Together with her best buddies, they explore the alluring Anuplig Falls, the foremost waterfall in the idyllic town of Adams, located far up north in the Cordilleras.

Without qualms, she manages to dive in the water like a true eco-adventure junkie.

Cliff diving, through an uncooperative underwater camera

Ericke accounts, “With about two hours of sleep, we went hiking. Some of my girlfriends are not very ‘outdoorsy’, so we had to rest a couple of times, instead of hiking for an hour and a half; it took us two hours to reach the falls. We were sweaty, hot, our feet were covered with mud, our legs and arms had so many scratches, and on top of that, our knees felt like the knees of an 80 year old with arthritis. As soon as we heard the rushing sound of the falls and felt the sprinkles of cold water in our faces, all of the complaints and regrets went away. The water was ice cold, it’s my 3rd time to see Anuplig falls but I’m still so amazed by it. Cliff diving is always awesome! The water was so deep even if you jumped from the highest point you still can’t reach the bottom.”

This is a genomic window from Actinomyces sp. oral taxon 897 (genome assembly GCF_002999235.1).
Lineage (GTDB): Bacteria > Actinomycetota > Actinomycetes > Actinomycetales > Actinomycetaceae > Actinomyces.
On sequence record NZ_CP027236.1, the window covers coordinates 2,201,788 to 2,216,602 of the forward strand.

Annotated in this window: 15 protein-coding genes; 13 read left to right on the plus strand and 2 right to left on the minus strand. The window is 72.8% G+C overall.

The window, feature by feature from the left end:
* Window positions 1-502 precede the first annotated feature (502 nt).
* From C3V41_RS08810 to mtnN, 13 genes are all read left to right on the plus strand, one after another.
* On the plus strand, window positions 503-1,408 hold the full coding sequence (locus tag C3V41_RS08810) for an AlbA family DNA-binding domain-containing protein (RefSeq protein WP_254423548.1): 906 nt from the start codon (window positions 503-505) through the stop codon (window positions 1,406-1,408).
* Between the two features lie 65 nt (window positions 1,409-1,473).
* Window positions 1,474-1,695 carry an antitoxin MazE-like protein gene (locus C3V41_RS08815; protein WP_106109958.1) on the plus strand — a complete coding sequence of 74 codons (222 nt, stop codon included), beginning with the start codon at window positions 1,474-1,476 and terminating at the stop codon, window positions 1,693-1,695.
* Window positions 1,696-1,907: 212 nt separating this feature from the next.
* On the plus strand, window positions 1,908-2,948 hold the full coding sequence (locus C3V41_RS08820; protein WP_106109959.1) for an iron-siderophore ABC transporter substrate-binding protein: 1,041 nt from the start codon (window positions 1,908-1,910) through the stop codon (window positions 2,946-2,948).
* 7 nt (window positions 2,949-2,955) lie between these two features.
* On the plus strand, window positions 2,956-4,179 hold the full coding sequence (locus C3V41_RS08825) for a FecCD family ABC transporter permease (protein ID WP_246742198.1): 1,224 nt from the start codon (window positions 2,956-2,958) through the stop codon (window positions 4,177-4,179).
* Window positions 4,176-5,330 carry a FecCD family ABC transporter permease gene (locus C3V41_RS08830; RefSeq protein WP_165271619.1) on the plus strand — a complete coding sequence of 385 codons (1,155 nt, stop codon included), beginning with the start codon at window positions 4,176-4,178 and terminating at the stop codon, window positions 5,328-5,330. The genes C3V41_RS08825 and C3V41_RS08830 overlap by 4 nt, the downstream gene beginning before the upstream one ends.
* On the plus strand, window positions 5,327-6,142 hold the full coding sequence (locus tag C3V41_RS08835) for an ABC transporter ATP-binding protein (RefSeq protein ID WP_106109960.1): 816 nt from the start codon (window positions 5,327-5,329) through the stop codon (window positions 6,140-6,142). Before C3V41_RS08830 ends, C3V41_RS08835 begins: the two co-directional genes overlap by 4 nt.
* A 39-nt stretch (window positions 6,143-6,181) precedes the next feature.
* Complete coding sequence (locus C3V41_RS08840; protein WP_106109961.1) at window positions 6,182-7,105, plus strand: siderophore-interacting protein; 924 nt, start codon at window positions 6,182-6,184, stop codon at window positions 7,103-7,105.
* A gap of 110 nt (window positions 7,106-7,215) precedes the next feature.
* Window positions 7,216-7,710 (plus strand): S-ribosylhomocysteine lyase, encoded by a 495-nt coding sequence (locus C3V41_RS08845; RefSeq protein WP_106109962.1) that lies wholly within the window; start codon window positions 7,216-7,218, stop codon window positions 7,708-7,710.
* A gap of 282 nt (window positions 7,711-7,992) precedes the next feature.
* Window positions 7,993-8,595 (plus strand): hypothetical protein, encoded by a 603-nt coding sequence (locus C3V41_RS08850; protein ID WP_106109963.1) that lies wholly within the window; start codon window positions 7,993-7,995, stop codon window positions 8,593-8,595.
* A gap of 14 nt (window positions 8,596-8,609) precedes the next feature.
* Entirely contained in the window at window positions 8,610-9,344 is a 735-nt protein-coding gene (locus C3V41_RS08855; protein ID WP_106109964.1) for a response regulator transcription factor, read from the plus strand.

Underwater fun in the unsullied waters of Adams.

Reveling in nature’s fresh simplicity

Striking a pose at the Baset Hanging Bridge, the longest and oldest of its kind in Ilocos Norte

Exotic food trip — starting with buos, or fire ants, cooked the Ilocano way.

Gamely trying fresh water palileng fish from the mountain streams.

Keeping up close and personal with nature, they choose to set camp by the Bulo riverbank.

Mesmerized by the mystic appeal of the town, they promise to make nature adventure a summer break habit. They figure on resuming where they left off in a journey of exploring the many other uncontrived,  natural destinations that Ilocos Norte can offer.


More on Ilocos Norte’s great outdoor fun and adventure
Photos by Ericke Tan
Text by Blauearth Copyright © Blauearth™ ALL RIGHTS RESERVED